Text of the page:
Bilingual cities and towns in Quebec join forces to mount legal challenge to Bill 96

The mayors of 23 bilingual municipalities are worried about how the language law will change residents' access to services.

Mayors say they're concerned about their municipalities' futures

A man at a podium.
Côte Saint-Luc Mayor Mitchell Brownstein said the Quebec government shouldn't use punitive measures to protect the French language and culture. (Charles Contant/CBC)

Twenty-three municipalities in Quebec have joined together to ask the courts to suspend parts of Quebec's new language law, which they describe as abusive, while they contest it.

All of the cities and towns taking part in the challenge, including Côte Saint-Luc, Beaconsfield, Dorval, Kirkland, Montreal West and Westmount have bilingual status.

The Act respecting French, the official and common language of Quebec, amends several pieces of Quebec legislation, including the Charter of the French Language, making it more difficult to receive services in English.

The mayors say they are concerned about communications, illegal searches and seizures, government grants and the obligation, set out in the law, to discipline public employees who break the rules by working in English.

The challenge was filed in Superior Court.

Dale Roberts-Keats, mayor of Bonne-Espérance — a municipality on the Lower North Shore about 60 kilometres from the Labrador border with fewer than 700 residents — says the new law is unreasonable.

"It's absurd that for our municipality, where 99 per cent of the population has English as their language, we can't produce contracts with suppliers in our municipality in English," said Roberts-Keats.

"In our office, we're all English, so how are we going to make them understand a contract that's only in French? It is just ludicrous," she said.

"We have been fighting for the rights of our English population for decades, and it hasn't been easy at all and Bill 96 will only exacerbate that situation," said Roberts-Keats.

Alex Bottausci, mayor of Dollard-des-Ormeaux, a city of 48,200 residents in Montreal's West Island, took aim at Section 117 of the law, which he says allows the province to withhold subsidies to municipalities that don't follow Bill 96 rules.

"When you lose that grant money, you're talking about roads, infrastructure, construction," which also benefit francophone and allophone residents, Bottausci said.

A man wearing a suit stands beside a map of Quebec.
Alex Bottausci, mayor of Dollard-des-Ormeaux, said withholding subisidies under the new language law will punish francophones in his city. (Charles Contant/CBC)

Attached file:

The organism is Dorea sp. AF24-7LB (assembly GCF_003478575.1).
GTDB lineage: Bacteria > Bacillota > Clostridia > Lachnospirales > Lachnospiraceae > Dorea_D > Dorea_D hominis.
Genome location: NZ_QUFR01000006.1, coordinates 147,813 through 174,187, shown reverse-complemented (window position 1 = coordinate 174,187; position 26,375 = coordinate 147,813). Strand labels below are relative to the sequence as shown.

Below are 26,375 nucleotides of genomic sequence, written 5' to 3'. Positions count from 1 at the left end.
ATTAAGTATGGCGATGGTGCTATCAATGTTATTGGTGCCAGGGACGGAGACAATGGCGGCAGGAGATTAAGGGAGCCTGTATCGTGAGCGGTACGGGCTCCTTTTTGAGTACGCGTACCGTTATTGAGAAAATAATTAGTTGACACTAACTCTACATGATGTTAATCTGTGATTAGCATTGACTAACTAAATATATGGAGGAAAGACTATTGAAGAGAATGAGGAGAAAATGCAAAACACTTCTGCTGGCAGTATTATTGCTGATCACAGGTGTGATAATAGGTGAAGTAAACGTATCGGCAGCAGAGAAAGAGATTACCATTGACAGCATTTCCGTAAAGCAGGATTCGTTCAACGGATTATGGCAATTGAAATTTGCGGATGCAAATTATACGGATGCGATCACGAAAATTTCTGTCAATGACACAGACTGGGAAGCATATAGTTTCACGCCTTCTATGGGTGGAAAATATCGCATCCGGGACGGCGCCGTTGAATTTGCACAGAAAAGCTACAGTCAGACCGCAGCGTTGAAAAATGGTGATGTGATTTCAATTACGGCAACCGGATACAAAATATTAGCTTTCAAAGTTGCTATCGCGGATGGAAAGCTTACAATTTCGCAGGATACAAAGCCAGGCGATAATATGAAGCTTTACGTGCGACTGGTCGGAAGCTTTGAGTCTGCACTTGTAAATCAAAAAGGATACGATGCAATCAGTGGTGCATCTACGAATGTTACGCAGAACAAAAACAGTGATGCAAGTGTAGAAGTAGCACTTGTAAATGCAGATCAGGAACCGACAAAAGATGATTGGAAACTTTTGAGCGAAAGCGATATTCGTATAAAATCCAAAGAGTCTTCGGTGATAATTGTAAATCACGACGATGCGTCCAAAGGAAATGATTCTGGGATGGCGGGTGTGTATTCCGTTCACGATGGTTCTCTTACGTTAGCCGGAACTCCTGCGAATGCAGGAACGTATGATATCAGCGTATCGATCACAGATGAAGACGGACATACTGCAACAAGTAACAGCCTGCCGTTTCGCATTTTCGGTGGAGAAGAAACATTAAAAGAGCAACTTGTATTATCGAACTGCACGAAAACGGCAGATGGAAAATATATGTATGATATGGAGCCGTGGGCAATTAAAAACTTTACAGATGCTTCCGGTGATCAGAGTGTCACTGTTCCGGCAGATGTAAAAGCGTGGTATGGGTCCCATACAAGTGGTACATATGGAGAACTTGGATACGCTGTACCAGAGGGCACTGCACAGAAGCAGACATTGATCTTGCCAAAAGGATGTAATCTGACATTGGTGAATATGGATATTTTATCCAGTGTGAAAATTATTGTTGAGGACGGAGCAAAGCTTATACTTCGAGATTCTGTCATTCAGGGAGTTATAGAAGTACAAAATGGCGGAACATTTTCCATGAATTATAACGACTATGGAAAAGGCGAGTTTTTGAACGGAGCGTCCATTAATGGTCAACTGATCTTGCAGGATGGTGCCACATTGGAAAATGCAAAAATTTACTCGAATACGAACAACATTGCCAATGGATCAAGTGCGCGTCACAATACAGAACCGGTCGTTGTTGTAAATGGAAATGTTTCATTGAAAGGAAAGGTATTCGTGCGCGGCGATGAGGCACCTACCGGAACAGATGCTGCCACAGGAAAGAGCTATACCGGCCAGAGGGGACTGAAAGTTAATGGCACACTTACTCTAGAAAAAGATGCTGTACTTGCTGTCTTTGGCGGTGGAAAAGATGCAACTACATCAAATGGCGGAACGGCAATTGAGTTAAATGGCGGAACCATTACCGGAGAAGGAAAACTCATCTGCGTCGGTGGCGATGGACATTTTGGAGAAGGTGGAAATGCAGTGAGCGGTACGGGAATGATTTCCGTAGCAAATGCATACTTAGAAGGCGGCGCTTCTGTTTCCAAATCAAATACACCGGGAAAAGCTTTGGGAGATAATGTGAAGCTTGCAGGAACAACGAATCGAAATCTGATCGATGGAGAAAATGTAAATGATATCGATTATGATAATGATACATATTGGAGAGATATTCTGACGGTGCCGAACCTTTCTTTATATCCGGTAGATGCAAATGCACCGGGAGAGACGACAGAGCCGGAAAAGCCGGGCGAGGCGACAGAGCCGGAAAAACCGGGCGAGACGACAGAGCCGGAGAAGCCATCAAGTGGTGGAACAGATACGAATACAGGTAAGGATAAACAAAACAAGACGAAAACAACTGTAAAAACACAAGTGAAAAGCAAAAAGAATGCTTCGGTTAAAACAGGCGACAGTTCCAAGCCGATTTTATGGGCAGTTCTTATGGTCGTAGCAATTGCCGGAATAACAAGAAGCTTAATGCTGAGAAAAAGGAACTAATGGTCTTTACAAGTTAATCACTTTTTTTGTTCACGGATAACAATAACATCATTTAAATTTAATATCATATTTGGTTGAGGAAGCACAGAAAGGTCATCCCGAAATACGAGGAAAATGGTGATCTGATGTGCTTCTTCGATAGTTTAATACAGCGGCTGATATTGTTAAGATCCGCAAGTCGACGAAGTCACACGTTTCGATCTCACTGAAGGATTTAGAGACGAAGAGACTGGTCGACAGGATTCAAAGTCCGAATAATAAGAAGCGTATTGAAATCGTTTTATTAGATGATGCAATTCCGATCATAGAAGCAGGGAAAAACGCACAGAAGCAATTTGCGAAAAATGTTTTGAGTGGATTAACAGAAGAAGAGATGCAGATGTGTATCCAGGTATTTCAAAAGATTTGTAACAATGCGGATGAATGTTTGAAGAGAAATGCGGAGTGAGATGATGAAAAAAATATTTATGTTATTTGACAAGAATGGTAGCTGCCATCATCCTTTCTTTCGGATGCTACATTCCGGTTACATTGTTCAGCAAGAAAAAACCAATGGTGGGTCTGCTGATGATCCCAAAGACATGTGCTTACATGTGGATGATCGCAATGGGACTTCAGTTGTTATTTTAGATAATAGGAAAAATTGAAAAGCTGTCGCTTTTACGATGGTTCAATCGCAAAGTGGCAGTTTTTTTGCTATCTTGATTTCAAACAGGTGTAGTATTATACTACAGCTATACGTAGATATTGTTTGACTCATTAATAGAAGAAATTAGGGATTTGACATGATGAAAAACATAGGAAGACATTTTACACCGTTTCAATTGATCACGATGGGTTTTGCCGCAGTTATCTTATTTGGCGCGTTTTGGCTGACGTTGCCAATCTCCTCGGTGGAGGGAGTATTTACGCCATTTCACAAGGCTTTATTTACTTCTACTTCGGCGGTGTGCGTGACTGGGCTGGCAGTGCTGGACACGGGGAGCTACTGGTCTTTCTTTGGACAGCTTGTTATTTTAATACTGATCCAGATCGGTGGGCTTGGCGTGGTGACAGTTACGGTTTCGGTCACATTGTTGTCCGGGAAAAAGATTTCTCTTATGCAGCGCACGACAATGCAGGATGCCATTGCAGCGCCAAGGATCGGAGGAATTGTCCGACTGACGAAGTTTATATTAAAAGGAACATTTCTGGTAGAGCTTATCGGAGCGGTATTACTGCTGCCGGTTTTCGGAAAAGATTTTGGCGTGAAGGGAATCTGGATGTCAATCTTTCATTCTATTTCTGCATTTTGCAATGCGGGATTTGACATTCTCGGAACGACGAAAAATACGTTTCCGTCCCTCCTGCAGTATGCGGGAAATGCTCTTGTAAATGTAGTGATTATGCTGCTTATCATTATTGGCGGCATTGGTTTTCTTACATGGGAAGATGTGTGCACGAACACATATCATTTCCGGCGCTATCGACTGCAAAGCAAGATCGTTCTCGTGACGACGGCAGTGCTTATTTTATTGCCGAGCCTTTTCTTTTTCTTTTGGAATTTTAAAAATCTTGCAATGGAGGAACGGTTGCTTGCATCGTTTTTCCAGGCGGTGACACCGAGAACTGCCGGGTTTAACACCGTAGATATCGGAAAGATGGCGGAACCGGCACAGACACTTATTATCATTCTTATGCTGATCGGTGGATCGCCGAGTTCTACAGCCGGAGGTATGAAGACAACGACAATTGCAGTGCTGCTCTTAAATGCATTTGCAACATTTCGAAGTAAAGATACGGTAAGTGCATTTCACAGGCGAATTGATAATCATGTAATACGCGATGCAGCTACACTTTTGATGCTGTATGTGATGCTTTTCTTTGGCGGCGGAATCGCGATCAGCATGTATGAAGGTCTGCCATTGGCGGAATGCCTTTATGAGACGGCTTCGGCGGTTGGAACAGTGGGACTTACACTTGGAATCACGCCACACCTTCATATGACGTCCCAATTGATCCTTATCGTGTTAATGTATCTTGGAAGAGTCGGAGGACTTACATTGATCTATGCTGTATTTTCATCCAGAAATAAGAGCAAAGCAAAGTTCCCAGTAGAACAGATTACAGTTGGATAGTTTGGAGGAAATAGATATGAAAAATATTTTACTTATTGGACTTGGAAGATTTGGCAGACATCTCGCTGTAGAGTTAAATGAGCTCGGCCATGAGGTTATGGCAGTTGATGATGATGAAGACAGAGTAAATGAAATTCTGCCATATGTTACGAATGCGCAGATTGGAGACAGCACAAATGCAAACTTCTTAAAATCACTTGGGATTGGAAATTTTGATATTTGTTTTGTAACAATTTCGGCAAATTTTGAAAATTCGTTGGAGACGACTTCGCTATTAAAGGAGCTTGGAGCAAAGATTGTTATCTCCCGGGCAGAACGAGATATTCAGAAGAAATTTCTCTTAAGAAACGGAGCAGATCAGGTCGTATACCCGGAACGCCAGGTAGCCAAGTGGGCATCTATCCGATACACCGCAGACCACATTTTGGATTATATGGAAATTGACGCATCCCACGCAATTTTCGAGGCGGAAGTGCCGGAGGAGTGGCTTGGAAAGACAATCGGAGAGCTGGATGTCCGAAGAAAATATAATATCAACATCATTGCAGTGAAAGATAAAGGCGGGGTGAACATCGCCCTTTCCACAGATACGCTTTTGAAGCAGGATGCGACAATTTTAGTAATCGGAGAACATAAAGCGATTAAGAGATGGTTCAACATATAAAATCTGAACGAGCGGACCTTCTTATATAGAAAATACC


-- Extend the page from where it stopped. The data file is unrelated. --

He added that by linking subsidies for municipalities to French protection laws, Quebec is "creating problems where there are no problems."

'Abusive' powers for language inspectors: Côte Saint-Luc mayor

Côte Saint-Luc's mayor underlined that the law gives inspectors from the Office québécois de la langue française (OQLF) — the province's language watchdog — heightened powers that contradict the Act respecting Access to Documents held by public bodies and the protection of personal information.

Section 117 allows OQLF inspectors to conduct search and seizures without warrant and without notice.

Under the law, inspectors are empowered to look at the information on public workers' smartphones and other intellectual property, which is "more than is allowed to the police in a criminal investigation," Brownstein said.

"These inspections are unlimited, uncontrolled and therefore, unreasonable and abusive," he said.

Brownstein invited all bilingual cities to clearly indicate that their respective city halls would provide English services "without question" and urged the government to use "positive strategies" to protect French, such as improving access to education, rather than adopting laws that are "punitive and conflict with democracy."

"It's simple to create a piece of legislation on top, but then when it gets to the lower levels [of government], all of a sudden that's when there is a disconnect.

Legal challenge 'creative,' human rights lawyer says

Human rights lawyer Pearl Eliadis called the municipalities' legal approach "more creative" because it doesn't mainly rely on challenging the province's pre-emptive use of the notwithstanding clause of the Canadian Constitution.

A woman wearing glasses, a white blazer and a red scarf speaks.
Human rights lawyer Pear Eliadis said the challenge could reach the United Nations' Human Rights Committee. (McGill University)

"They're looking at the way at which the drafting is done and the definition of who is an English-speaker and who isn't, the way in which English-speaking municipalities are going to function," she said.

"The big question here is whether or not a Superior Court, an appellate court or even the Supreme Court of Canada will build some safeguard around the use of the notwithstanding clause."

She said she believes the case will eventually reach the Supreme Court and potentially the United Nations' Human Rights Committee.

A spokesperson for Eric Girard, the minister responsible for relations with English-speaking Quebecers, declined to provide a statement, saying the minister would comment Friday on the court challenge.


Holly Cabrera


Holly Cabrera is a journalist with CBC in Montreal. Reach her by email at

With files from John Ngala, Joanne Bayly and Mélissa François